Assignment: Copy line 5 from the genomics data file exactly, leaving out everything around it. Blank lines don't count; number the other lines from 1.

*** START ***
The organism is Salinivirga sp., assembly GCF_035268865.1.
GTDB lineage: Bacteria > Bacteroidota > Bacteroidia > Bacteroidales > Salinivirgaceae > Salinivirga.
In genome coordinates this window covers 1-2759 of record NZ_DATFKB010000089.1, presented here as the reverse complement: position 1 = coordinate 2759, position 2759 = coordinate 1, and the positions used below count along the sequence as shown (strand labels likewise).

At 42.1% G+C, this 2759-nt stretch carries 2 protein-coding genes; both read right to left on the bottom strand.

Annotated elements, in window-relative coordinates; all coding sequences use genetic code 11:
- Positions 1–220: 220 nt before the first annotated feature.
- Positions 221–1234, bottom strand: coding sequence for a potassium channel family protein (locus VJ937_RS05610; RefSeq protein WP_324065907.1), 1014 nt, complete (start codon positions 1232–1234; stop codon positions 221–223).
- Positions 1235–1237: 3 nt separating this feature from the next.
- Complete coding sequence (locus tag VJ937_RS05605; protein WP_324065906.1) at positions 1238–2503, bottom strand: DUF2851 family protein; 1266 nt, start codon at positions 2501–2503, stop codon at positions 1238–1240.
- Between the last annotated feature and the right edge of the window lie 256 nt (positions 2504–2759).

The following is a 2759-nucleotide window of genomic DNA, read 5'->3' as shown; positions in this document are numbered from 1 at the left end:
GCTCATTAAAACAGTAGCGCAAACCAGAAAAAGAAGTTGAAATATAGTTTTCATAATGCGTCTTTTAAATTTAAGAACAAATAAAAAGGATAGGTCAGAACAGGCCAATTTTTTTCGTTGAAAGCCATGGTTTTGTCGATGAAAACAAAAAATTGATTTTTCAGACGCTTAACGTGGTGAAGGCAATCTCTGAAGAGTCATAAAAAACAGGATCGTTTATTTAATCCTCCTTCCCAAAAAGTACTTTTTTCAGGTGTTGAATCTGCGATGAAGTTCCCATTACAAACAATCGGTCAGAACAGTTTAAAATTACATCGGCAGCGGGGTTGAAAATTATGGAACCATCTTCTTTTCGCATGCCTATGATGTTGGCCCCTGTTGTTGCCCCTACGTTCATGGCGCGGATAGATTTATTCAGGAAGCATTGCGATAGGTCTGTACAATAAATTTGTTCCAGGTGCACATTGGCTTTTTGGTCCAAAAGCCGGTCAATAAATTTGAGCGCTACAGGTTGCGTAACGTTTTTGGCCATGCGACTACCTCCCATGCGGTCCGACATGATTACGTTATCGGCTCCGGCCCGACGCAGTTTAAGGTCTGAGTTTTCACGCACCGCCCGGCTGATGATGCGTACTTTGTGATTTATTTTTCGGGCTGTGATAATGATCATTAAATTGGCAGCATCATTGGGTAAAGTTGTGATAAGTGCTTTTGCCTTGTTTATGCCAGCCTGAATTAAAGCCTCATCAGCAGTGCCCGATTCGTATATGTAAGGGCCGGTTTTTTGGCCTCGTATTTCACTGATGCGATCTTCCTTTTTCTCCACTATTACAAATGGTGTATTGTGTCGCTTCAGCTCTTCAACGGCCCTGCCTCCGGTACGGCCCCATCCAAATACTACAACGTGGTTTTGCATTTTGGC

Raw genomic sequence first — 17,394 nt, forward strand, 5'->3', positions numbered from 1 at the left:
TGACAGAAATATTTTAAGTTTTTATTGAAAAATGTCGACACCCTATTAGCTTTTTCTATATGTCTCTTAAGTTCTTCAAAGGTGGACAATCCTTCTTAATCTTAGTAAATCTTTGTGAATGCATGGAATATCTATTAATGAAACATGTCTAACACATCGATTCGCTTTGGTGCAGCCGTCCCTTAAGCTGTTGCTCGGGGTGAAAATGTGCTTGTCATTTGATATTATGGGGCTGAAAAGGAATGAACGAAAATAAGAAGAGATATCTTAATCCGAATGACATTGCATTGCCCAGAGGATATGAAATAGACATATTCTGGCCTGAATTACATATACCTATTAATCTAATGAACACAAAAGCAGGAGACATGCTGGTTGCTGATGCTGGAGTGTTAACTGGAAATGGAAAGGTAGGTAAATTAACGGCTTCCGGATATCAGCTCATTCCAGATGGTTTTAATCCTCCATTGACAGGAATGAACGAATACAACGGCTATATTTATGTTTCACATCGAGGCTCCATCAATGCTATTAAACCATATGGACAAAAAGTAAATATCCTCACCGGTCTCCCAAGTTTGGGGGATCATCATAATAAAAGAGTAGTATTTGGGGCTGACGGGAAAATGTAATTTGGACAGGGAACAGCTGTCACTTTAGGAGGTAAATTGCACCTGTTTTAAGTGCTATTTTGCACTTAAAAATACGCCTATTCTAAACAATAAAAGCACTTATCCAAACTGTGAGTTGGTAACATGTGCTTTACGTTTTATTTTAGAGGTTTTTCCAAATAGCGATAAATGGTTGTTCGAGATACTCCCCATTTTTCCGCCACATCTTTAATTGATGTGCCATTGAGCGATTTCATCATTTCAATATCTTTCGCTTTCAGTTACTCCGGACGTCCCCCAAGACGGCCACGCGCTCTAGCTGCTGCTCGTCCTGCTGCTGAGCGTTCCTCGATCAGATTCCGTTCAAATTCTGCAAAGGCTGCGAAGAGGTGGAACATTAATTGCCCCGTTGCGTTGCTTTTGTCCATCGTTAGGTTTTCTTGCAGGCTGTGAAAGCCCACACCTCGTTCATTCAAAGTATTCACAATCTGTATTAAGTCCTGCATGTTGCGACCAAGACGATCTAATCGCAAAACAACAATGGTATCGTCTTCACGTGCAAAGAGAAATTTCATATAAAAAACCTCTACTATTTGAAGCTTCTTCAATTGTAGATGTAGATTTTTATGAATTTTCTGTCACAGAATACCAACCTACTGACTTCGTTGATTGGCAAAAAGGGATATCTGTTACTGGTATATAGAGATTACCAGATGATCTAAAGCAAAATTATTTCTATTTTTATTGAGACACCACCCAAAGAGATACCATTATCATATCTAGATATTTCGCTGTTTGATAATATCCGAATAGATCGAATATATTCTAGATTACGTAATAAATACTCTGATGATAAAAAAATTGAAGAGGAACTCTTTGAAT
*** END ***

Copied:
Annotated elements, in window-relative coordinates; all coding sequences use genetic code 11: